#6 Bee GeesHow Can You Mend a Broken Heart

Up next, we have another brother act, but this time a trio, from Britain, who’d charted their first top 20 hits in 1967 and their first top tens in ’68. But the ground shifted under their feet in ’68 and they found themselves stuck, along with dozens of other popular mid-’60s acts, in the vast limbo between Hippie-approved Album Rock on the one hand, and Bubblegum, as adjudicated by the new arbiters of cool in the counterculture press. And when their Proggy 1969 double LP concept album failed to earn the Rolling Stone seal of approval, they disintegrated, but were back before too long with a renewed focus, tighter material, and a #1 hit, their first, for four weeks in August or ’71. It’s the Brothers Gibb, that’s right, The Bee Gees. “How Can You Mend a Broken Heart.”

Robin on the verses, Barry on the chorus and both along with the third Gibb brother Maurice on harmonies, The Bee Gees, “How Can You Mend a Broken Heart,” #6 as we count down the top ten from 1971 here on this week’s Chartcrush.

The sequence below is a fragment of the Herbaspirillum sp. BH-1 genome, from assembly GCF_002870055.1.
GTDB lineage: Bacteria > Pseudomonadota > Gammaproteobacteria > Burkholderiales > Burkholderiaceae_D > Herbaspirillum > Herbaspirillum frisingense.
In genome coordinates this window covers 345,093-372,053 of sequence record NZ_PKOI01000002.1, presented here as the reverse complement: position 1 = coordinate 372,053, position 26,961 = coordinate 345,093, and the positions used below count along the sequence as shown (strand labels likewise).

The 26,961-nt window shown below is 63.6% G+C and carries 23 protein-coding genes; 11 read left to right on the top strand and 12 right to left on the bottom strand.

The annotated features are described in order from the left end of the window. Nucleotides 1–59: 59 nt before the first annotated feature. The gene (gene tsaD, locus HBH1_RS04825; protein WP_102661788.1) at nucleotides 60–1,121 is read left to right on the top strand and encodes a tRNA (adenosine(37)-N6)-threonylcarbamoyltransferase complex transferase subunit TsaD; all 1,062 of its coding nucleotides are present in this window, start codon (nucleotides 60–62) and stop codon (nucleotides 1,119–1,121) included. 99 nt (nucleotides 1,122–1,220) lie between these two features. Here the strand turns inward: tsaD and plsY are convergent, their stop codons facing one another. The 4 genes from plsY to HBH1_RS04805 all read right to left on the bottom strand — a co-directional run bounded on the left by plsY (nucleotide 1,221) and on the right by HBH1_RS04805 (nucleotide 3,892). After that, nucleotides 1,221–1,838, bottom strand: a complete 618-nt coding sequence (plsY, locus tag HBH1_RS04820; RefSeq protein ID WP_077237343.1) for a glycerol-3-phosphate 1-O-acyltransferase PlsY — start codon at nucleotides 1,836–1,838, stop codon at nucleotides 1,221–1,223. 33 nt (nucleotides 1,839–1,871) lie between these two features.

April of 1970 was when Paul McCartney announced that The Beatles were splitting, and by Summer the Bee Gees were back together cutting a record that many mistook for a lost latter-day Fab Four masterpiece. “Lonely Days” became their first top five hit, and then “How Can You Mend a Broken Heart,” their first #1.

They slumped badly again after ’71, but of course came back bigger than ever in the Disco years, with seven more #1s starting with “Jive Talkin'” in ’75.

#5 George HarrisonMy Sweet Lord